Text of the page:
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Picking an All-Star Team

Have you ever tried to fill out an All-Star roster? The way it’s supposed to be, with one All-Star from every team? This is my first try.

Good gravy. It sucks. You know what, A’s and Cubs? You screw everything up. Go away.

My feeble attempt, after spending more than an hour staring at stats and rosters:


Brian McCann
Yadier Molina

Albert Pujols
Adrian Gonzalez
Joey Votto
Prince Fielder

Chase Utley
Freddy Sanchez
Orlando Hudson

Hanley Ramirez
Miguel Tejada

David Wright
Ryan Zimmerman
Pablo Sandoval

Raul Ibanez
Hunter Pence
Ryan Braun
Brad Hawpe
Justin Upton
Carlos Beltran

Tim Lincecum
Matt Cain
Dan Haren
Yovani Gallardo
Josh Johnson
Chad Billingsley
Javier Vazquez
Ted Lilly
Jonny Cueto
Joel Pineiro

Heath Bell
Jonathan Broxton
Francisco Rodriguez


Victor Martinez
Joe Mauer
Mike Napoli

Kevin Youkilis
Miguel Cabrera
Mark Teixeira
Russell Branyan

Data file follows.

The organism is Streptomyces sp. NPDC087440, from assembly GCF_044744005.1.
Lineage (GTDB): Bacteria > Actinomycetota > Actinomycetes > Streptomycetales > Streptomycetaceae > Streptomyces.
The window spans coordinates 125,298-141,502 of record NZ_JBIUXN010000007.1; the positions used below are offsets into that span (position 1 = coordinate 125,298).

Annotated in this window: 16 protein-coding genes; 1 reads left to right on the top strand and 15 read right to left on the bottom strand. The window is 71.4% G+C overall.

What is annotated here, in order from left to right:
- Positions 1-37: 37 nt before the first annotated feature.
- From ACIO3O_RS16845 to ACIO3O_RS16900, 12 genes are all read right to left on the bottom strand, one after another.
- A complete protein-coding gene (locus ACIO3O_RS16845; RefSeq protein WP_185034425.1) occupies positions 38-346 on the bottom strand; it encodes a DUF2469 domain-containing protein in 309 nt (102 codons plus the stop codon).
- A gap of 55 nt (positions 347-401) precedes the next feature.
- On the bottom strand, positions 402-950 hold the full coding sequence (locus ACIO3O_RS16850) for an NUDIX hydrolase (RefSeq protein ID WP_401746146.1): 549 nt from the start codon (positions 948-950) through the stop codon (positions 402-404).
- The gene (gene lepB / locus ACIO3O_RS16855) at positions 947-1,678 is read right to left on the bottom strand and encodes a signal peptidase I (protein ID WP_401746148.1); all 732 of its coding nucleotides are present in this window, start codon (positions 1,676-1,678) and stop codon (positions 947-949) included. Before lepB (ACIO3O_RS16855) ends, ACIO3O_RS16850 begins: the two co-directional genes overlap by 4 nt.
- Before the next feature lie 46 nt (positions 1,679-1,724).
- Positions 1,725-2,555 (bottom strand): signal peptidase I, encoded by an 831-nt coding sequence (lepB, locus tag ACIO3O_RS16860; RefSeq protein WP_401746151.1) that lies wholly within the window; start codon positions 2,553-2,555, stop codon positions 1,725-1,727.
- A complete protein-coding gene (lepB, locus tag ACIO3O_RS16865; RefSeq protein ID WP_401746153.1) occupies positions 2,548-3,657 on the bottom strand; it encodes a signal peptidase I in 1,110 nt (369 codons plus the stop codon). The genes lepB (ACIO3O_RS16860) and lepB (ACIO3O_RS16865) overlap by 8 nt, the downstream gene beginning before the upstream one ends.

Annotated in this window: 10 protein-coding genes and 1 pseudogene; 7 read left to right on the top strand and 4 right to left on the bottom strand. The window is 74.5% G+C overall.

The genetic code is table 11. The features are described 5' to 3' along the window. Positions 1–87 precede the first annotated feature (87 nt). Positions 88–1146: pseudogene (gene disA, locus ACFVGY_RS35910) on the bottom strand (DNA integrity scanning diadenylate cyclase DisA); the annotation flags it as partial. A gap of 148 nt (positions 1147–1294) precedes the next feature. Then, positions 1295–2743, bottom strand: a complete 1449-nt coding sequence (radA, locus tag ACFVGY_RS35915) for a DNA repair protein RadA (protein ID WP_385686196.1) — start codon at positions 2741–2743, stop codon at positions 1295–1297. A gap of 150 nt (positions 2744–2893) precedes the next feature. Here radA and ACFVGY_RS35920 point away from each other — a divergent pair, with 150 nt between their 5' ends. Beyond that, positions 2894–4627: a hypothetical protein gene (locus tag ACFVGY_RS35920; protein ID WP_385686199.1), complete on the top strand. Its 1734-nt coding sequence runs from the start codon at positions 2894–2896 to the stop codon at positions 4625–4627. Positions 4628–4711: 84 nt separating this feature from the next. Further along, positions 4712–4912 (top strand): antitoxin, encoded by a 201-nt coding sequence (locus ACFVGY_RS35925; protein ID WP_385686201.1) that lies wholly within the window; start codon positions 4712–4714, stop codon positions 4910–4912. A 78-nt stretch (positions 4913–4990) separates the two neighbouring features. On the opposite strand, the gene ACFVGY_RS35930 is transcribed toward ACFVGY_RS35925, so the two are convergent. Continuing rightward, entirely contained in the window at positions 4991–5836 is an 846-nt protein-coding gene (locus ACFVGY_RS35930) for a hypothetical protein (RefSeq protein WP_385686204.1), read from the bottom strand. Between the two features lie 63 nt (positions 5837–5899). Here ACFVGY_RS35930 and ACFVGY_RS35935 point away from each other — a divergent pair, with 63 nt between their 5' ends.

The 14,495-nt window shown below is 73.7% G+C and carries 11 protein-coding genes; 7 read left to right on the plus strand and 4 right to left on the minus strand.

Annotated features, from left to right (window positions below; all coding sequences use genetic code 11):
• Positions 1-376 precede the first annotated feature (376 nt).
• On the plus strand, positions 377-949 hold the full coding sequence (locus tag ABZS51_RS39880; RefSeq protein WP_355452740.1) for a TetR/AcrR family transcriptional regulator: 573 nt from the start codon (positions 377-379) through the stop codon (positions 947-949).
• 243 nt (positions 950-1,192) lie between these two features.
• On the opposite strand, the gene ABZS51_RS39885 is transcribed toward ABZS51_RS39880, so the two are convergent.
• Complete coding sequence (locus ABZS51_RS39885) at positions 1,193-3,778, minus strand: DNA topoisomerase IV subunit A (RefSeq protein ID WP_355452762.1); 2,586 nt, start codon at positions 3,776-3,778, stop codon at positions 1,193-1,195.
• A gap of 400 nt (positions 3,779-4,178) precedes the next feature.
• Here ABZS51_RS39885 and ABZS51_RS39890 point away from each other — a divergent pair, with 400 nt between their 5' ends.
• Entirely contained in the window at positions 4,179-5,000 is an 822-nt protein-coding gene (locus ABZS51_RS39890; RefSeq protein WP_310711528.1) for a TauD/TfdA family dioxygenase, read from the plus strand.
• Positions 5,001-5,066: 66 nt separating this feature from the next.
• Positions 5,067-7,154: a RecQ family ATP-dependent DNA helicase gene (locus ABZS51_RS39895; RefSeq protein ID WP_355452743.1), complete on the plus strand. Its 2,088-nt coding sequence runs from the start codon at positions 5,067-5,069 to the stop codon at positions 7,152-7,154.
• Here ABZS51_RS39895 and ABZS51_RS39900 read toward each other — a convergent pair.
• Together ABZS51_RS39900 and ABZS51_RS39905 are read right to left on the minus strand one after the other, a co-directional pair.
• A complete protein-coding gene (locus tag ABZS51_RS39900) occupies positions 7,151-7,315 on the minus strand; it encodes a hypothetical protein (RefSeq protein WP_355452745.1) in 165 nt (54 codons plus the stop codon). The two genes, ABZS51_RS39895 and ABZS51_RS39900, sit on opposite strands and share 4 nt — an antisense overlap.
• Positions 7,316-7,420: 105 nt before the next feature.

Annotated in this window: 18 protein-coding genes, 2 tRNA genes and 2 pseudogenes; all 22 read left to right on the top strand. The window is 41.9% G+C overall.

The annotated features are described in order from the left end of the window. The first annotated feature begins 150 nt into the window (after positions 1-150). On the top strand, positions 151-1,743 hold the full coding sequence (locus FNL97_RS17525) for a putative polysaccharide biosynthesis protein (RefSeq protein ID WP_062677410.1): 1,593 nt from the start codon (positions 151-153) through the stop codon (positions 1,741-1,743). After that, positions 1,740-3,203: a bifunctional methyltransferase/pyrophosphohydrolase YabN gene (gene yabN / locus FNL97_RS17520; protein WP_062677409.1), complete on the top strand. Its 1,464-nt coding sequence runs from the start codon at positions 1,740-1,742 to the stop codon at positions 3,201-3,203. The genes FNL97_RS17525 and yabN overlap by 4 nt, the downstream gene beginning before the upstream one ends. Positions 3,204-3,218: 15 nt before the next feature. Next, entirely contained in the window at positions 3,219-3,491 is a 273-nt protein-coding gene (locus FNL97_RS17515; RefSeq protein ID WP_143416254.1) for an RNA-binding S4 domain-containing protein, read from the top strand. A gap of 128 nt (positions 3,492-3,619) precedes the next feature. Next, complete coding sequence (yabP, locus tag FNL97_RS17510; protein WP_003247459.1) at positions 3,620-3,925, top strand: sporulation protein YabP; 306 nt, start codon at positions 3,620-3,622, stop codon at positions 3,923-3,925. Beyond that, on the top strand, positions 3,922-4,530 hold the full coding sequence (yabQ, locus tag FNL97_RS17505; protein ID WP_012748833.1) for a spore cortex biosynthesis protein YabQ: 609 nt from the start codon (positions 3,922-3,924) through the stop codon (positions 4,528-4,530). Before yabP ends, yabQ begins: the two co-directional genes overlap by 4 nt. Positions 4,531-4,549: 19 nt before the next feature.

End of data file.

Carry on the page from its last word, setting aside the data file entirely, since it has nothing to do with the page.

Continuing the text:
Ben Zobrist
Ian Kinsler

Derek Jeter
Jason Bartlett

Evan Longoria
Scott Rolen

Torii Hunter
Nick Markakis
Carl Crawford
Jason Bay
Johnny Damon
Jermaine Dye

Zach Grienke
Roy Halladay
Justin Verlander
Felix Hernandez
Cliff Lee
Dallas Braden
Josh Beckett
Jered Weaver
Kevin Slowey

Bobby Jenks
Jonathan Papelbon
Joe Nathan
Mariano Rivera

Don’t like it? Your pet player didn’t make it? I missed someone so obvious it hurts? I don’t care. This was beyond a waste of my time. This player can’t make the team because that team needs a representative. This player has to make the team because he leads the league in home runs, but that would mean there are a zillion players at one position. This catcher needs to make it because you can’t have just one catcher.


I’m assuming the managers for each team will feel the same way. And they won’t care about the criticism either, as they’ll have spent seventeen hours doing the same damned thing I was just doing.


Your All-Star picks, if you would. Note that the rosters are up to 33 players now, which is 20 position players and 13 pitchers.